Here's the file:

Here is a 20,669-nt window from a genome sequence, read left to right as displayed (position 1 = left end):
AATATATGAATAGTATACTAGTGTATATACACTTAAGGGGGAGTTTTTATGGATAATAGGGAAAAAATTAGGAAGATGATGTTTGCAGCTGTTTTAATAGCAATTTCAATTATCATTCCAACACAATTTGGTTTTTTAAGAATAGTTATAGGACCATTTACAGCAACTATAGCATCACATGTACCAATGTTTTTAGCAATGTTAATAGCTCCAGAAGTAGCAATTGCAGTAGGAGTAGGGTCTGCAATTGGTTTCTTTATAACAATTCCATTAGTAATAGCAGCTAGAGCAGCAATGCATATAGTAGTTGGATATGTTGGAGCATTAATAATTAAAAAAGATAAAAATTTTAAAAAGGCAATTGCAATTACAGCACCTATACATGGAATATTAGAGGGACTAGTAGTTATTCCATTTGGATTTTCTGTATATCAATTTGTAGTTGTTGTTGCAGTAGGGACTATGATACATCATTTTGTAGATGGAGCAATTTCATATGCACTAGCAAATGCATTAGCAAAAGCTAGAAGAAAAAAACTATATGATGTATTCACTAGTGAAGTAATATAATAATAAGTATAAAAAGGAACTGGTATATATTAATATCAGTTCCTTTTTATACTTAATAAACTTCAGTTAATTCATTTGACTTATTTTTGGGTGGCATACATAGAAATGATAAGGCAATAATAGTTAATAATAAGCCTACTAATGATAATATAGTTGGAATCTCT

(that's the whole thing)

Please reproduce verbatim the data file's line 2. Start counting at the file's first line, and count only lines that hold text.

AATATATGAATAGTATACTAGTGTATATACACTTAAGGGGGAGTTTTTATGGATAATAGGGAAAAAATTAGGAAGATGATGTTTGCAGCTGTTTTAATAGCAATTTCAATTATCATTCCAACACAATTTGGTTTTTTAAGAATAGTTATAGGACCATTTACAGCAACTATAGCATCACATGTACCAATGTTTTTAGCAATGTTAATAGCTCCAGAAGTAGCAATTGCAGTAGGAGTAGGGTCTGCAATTGGTTTCTTTATAACAATTCCATTAGTAATAGCAGCTAGAGCAGCAATGCATATAGTAGTTGGATATGTTGGAGCATTAATAATTAAAAAAGATAAAAATTTTAAAAAGGCAATTGCAATTACAGCACCTATACATGGAATATTAGAGGGACTAGTAGTTATTCCATTTGGATTTTCTGTATATCAATTTGTAGTTGTTGTTGCAGTAGGGACTATGATACATCATTTTGTAGATGGAGCAATTTCATATGCACTAGCAAATGCATTAGCAAAAGCTAGAAGAAAAAAACTATATGATGTATTCACTAGTGAAGTAATATAATAATAAGTATAAAAAGGAACTGGTATATATTAATATCAGTTCCTTTTTATACTTAATAAACTTCAGTTAATTCATTTGACTTATTTTTGGGTGGCATACATAGAAATGATAAGGCAATAATAGTTAATAATAAGCCTACTAATGATAATATAGTTGGAATCTCT